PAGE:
Massachusetts Daily Collegian

A free and responsible press serving the UMass community since 1890

A free and responsible press serving the UMass community since 1890

Massachusetts Daily Collegian

A free and responsible press serving the UMass community since 1890

Massachusetts Daily Collegian

Writers in the digital age

It is my sincere hope that one day I will be able to support myself on my writing alone, being my own boss and all that. Will it happen? I have absolutely no idea, but it does make me think about the future of the written word.

Hannah Cohen/Collegian
Hannah Cohen/Collegian

The old ways and methods of publishing are changing each day as the aged foundations erode and the traditions of the digital age solidify. The era of monthly subscriptions to magazines and newspapers may soon be over, and the physical book is more and more becoming a novelty for the nostalgic. All of these changes will force the writer to adapt to the new environment of the published word.

The Internet has made the process  of communicating between writer and audience far easier than it has ever been before, but this new ease brings with it a chorus of others who also wish to speak. How can a writer in the present day hope to make a living on the merits of his words in an age where people expect free content?

The Internet is an unparalleled medium for an individual to reach an audience. It takes no effort whatsoever to start a personal blog, and it only takes a moderate amount of effort to create a personal website; all of this is very beneficial for a writer for it gives them independence. They can write about whatever topics they want and immediately publish a post. The content is immediately visible to an audience. If taking only a cursory glance at the situation, it appears ideal in every conceivable way for there is now an ease of communication that cannot be rivaled.

This ease of communication is in itself a huge obstacle for a writer. The process of starting a blog or starting a website is so simple that anybody can do it, and today, nearly everyone does. The Internet is a cacophony of voices – a chorus so loud that it is nearly impossible to distinguish one voice from all the others. There will be people blogging or reporting about what you choose to talk about. Websites with cat pictures, photoblogs, blogs where people review their favorite books, all of these clog websites like Blogspot, Tumblr, and WordPress. Search engines will be cluttered and your voice will invariably be drowned by the sheer number of others speaking. That is a depressing thought for anyone who wishes to write.

But the problems don’t end there. It’s easy to get your voice out there; the real trick is getting paid to do it. The Internet is huge, and the vast majority of the content out there is free.

I am a college student, I love free stuff, and you know what? So does everybody else in the world. YouTube, TED, Google Video, Blogger, Hulu, each one of these websites offers oodles of free and interesting content, and granted, there are some websites like Hulu that offer better content to those who are willing to pay for it, but for the most part, it’s all free. Newspapers and magazines offer most, if not all of their content on their respective websites. Why would you subscribe to a newspaper if you could get the same content online for free?

People want free content and will be estranged if they are forced to pay for it. A writer with a blog or website may want to have his audience subscribe to his content for some sort of fee, but the only thing he or she will accomplish will be to alienate their audience. These people will feel that they can find the same ideas elsewhere, free of charge.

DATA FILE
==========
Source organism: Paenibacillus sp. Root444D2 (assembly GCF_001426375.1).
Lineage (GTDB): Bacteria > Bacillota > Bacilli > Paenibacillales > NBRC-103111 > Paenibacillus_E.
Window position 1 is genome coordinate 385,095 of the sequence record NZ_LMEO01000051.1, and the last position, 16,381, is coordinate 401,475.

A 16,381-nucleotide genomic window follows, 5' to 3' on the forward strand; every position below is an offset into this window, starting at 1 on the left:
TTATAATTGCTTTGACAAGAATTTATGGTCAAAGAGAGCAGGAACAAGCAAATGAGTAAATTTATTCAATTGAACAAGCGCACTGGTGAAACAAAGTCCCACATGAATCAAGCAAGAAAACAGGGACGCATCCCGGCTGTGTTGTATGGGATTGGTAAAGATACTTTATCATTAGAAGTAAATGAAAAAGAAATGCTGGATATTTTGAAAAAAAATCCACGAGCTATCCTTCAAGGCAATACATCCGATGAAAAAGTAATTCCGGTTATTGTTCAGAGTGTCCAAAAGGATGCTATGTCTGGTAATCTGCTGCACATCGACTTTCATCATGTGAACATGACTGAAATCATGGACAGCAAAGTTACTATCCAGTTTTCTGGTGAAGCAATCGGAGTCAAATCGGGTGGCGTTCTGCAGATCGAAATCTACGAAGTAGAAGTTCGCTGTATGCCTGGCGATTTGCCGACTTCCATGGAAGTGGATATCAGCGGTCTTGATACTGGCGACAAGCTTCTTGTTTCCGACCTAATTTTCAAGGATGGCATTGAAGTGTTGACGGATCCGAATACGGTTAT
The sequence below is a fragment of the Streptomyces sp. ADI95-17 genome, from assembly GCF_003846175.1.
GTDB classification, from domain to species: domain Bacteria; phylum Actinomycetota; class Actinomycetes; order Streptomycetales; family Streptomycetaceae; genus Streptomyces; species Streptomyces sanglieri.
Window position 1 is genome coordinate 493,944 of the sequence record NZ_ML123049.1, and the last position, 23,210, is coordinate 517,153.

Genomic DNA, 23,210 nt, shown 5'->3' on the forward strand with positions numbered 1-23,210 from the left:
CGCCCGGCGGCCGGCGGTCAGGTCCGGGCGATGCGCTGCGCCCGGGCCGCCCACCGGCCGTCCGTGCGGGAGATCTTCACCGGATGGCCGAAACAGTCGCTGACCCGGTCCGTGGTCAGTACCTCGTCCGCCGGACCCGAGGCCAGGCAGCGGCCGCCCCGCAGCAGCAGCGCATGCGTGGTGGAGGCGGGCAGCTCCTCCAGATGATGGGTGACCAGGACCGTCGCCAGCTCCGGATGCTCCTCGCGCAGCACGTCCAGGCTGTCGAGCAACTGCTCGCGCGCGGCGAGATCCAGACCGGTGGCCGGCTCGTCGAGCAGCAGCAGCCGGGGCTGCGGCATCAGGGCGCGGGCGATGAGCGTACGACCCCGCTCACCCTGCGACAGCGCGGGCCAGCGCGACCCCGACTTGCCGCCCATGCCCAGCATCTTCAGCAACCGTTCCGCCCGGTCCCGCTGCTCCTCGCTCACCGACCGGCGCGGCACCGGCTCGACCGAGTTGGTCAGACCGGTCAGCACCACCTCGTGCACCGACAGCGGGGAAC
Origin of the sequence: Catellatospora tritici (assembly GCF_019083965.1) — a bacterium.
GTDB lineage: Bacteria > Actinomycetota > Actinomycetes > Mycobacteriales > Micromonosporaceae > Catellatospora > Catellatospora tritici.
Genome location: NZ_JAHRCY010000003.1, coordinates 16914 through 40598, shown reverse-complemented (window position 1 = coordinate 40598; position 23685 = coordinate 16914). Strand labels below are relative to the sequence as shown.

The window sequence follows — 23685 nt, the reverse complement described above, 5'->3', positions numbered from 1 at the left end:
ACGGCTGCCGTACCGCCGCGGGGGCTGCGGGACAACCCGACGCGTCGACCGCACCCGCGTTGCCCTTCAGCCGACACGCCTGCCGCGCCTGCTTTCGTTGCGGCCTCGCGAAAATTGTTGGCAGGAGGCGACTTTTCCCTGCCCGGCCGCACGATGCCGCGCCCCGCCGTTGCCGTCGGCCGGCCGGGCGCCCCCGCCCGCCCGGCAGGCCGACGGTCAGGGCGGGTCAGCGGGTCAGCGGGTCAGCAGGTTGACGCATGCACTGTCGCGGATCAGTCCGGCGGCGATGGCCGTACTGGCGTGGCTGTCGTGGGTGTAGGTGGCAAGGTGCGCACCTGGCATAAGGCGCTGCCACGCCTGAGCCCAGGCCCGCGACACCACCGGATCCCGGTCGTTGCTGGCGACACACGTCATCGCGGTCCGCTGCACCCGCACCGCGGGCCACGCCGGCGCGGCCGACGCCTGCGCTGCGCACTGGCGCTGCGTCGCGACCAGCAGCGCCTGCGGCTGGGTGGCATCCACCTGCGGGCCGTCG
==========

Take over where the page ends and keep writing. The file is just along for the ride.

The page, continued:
And what of the physical book? I have aspirations of eventually writing a novel or book of my own some day, but I am unsure how this would come about. For the sake of argument, let us assume I succeed in becoming an online entity, that I have a noticeable presence apart from the other voices of the Internet. Will it be worth it to publish my writing as a physical product?

Amazon’s Kindle, and Barnes and Noble’s Nook take the cake in terms of eReaders. Both devices are elegant and wireless, and some models have their own web browsers. The memory of each device can hold thousands of books, and the wireless capabilities have it so you don’t even need to go to a bookstore to obtain more books. For me, the only advantage of buying a physical book is that I feel I connect with the book more than if I were reading off of a computer screen, but I’m sure I could get used to any method of reading. The future is the eBook.

I do have hope for the eBook. I feel a young writer could definitely break into that market. The author Sam Harris states in his personal blog that traditional publishers don’t make enough money off of short works of fiction or otherwise to justify publishing them as an individual physical book. The eBook doesn’t have this disadvantage. An eBook can be any length and can be priced accordingly. The eBook can make the process of self-publishing a legitimate means in which to earn money.

Overall, the hurdles a writer, especially a young writer, must overcome in order to succeed in the field are great. If one wishes to support themselves on their writing alone, they will need to distinguish themselves from the millions of other voices on the Internet and figure out some way to make money despite the fact that the majority of people online will only be interested in content they won’t have to pay for. The challenges are many, but my advice would be to get out there and add your voice to the multitudes anyway. You definitely won’t succeed if you don’t at least try.

Jeff Bagdigian is a Collegian columnist and can be reached at [email protected].


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